As the Syrian forces continued shelling Turkish territory, despite the warnings, Turkish armed forces engaged, in full compliance with international law and the principle of proportionality, the specific area where the Syrian artillery responsible for the shelling was located. We have also been meticulous in keeping the international community informed of the developments.
    On October 3, Akçakale was targeted by six artillery shells, killing five innocent Turkish citizens, all women and children. Although the regime authorities have been denying any responsibility since September 20, when they faced Turkey's determined reaction, they acknowledged the responsibility publicly and stopped shelling. This shows that they have the option not to target Turkish territory in the first place, and even if there was a mistake, they had the ability to stop and rectify it. Therefore, it is crystal clear that the regime's position on this matter has been built upon deceit and miscalculation.
    At most, attention has been paid to the principle of proportionality while retaliating against this latest violation by the Syrian regime.
    NATO, the EU, the UN Security Council, and the Secretary General, as well as many members of the international community, condemn the aggressive acts of the Syrian regime. We thank all of them for their solidarity.
    Taking this opportunity, I would like to express our gratitude for the prompt statement of condemnation by the Minister of Foreign Affairs, Mr. Baird, regarding the shelling by the Syrian regime forces that targeted our territories and killed five innocent citizens.
    The security threat Syria projects to its region is now increasingly dangerous. We have seen similar attacks by the regime against Jordan and Lebanon too.
     In view of the developments in Syria, the Turkish Parliament adopted on October 4 a decree authorizing the government to dispatch the Turkish armed forces to foreign countries. It's not a declaration of war. However, Turkey is capable of protecting its citizens and borders and will take every necessary measure to make sure that such acts of aggression are not repeated.
    During the transition period, the territorial integrity and the national unity of Syria must be preserved. We need to work together to frame a workable transition plan that will preserve the current infrastructure and public institutions. At this stage, we need to focus on expediting the transition process and the exit of the current regime. We cannot tolerate the establishment of any de facto administration in Syria by any single ethnic or religious group.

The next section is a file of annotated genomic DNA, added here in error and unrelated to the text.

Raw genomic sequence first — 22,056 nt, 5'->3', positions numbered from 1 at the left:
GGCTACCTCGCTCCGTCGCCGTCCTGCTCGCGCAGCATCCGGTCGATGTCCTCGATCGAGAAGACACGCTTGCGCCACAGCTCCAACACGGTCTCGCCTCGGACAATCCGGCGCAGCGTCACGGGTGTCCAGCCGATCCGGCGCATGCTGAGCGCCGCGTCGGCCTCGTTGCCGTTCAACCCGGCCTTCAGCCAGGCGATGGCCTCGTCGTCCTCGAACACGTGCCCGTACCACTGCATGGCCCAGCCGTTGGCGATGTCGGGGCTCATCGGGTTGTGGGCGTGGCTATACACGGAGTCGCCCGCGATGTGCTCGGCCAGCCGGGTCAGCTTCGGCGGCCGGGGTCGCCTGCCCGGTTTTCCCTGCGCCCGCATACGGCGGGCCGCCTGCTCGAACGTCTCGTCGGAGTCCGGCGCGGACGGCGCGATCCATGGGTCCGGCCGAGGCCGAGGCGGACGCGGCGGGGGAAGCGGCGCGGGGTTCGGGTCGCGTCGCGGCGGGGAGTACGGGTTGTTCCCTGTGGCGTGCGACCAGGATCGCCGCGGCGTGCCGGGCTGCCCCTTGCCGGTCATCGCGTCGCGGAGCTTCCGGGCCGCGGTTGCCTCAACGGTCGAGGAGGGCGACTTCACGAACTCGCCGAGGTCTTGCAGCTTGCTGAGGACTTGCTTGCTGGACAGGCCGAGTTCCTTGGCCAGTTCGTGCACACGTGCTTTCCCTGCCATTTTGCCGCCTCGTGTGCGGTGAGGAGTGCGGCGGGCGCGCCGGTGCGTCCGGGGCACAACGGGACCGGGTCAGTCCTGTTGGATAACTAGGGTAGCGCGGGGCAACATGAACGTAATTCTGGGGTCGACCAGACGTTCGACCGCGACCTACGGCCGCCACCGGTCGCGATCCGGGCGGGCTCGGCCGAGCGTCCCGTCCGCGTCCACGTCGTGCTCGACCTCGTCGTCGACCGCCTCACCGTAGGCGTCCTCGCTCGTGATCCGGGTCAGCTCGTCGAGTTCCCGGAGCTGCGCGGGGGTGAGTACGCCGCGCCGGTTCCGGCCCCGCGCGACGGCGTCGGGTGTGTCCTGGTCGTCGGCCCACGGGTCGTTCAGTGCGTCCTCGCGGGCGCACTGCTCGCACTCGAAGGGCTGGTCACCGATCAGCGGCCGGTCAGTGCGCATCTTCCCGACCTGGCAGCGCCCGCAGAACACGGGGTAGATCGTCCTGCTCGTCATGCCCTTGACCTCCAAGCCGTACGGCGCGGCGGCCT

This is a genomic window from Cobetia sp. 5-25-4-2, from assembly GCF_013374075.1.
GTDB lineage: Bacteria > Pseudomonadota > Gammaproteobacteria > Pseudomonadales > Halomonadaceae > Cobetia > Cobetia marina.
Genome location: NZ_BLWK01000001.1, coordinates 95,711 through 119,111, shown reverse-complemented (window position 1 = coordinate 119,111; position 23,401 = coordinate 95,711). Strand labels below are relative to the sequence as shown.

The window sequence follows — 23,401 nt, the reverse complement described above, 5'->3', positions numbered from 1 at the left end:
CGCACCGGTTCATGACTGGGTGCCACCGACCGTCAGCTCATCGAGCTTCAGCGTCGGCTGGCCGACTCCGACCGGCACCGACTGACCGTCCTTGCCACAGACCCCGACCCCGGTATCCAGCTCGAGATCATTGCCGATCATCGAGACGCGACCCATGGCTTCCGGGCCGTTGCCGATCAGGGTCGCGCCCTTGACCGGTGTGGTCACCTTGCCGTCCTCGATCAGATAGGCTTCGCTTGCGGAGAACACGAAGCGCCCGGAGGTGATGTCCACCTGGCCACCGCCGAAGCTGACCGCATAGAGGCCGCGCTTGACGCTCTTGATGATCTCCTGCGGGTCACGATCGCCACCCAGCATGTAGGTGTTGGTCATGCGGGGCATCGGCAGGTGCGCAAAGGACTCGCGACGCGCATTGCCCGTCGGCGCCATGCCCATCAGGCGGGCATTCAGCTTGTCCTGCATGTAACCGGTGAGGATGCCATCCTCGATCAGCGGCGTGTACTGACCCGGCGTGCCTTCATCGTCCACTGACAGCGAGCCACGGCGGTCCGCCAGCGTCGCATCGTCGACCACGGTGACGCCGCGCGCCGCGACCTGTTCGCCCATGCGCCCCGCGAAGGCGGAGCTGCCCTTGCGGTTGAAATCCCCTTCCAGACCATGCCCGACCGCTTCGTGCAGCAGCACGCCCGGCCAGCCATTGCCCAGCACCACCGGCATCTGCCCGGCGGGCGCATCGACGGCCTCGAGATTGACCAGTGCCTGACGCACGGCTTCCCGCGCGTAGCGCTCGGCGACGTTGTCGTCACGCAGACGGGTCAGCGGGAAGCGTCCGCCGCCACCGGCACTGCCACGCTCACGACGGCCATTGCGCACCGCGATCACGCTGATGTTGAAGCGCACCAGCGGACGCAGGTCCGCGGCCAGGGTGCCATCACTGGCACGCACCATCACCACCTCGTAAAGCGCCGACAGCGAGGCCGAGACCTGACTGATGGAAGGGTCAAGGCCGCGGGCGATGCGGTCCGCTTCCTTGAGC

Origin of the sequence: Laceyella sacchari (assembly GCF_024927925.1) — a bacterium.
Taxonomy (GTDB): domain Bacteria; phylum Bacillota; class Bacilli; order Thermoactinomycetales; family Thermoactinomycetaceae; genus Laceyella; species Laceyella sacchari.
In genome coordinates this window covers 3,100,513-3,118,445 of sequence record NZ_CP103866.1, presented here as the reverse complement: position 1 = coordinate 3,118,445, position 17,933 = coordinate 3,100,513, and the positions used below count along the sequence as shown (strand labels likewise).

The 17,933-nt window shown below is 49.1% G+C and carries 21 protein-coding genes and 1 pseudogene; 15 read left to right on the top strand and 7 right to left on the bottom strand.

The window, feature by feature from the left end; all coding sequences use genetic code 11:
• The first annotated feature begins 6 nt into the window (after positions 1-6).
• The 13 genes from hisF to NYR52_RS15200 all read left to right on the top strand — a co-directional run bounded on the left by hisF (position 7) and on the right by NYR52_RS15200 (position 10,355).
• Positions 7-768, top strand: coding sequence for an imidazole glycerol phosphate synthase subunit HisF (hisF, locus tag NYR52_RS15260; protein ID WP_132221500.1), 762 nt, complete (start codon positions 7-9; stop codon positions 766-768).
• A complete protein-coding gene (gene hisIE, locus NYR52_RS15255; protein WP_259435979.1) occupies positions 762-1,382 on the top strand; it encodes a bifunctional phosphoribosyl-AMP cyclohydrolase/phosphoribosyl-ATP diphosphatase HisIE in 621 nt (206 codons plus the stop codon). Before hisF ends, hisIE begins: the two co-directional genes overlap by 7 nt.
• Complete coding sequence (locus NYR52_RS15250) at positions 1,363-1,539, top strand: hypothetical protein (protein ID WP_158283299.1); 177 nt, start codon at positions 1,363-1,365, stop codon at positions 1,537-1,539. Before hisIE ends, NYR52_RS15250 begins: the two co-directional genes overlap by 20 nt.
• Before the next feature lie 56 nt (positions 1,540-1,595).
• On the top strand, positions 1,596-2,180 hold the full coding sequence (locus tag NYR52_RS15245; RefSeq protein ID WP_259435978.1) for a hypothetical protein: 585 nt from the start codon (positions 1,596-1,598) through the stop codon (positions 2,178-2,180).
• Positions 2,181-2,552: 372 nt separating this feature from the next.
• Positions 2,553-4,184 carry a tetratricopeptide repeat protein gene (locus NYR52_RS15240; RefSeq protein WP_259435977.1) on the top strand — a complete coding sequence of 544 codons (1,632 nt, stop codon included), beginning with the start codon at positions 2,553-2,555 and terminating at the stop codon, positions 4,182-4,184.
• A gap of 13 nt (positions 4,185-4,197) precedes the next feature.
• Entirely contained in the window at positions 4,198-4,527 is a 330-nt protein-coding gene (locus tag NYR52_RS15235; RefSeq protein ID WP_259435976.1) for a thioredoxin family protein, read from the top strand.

Those are mainly my points. I am ready to answer your questions.


    Thank you very much.
    We are going to start with Mr. Dewar. Sir, you have seven minutes.
    Thank you, and thank you so much for being here. We didn't give you a lot of notice, so I thank you for your ability to be nimble and able to present before our committee today.
    I just want to start off by reinforcing the message, not only from the government, Minister Baird, but also from the official opposition. We did put out a statement. Just to put it on the record here, our thoughts are obviously with the families and victims of this terrible attack. We also support your government's effort to maintain regional peace and stability, which is what we all want. The last thing any of us wants to see is the spread of this conflict outside of Syria. But that's already happened. So I just want to reinforce that message on behalf of our party as well.
    With that in mind, I have just a couple of questions. In your presentation you talked about the importance of having serious engagement and meaningful contributions for resolving the conflict. You touched on a couple of things: humanitarian support and support for transition. We talked a bit about that on Tuesday at committee and how that could be done.
    Is there something you can touch on that you would want Canada to participate in or continue to participate in?
     The international community has held a few conferences for the opposition. The last one was the Arab League conference of the opposition. They accepted a statement at the end of that.
    We could support the opposition, and we also shouldn't let the extremist forces take.... The opposition is a bit scattered now, but they seem more self-confident. They are gradually enlarging the areas under their control. The Syrian National Council is in the process of improvement as well. They are undergoing a restructuring process to increase the inclusiveness and transparency of the council. I believe that is a step in the right direction.
    The opposition should be well represented for them to protect their own rights, their own people. So the conferences may continue, and they are gaining more self-confidence right now.
     Just to build on that, your government has been engaged in the regional contact group with other countries—Egypt, Saudi Arabia, and Iran, as a matter of fact. Can you update us on that? Is there anything coming out of that?
    Our ministers met on the 20th of September, right before our minister's visit to Canada. The Saudi Arabian foreign minister was not present because of his ill health, but he sent a representative. The main idea that came out was also to help the opposition to be better represented and to be more organized in their work.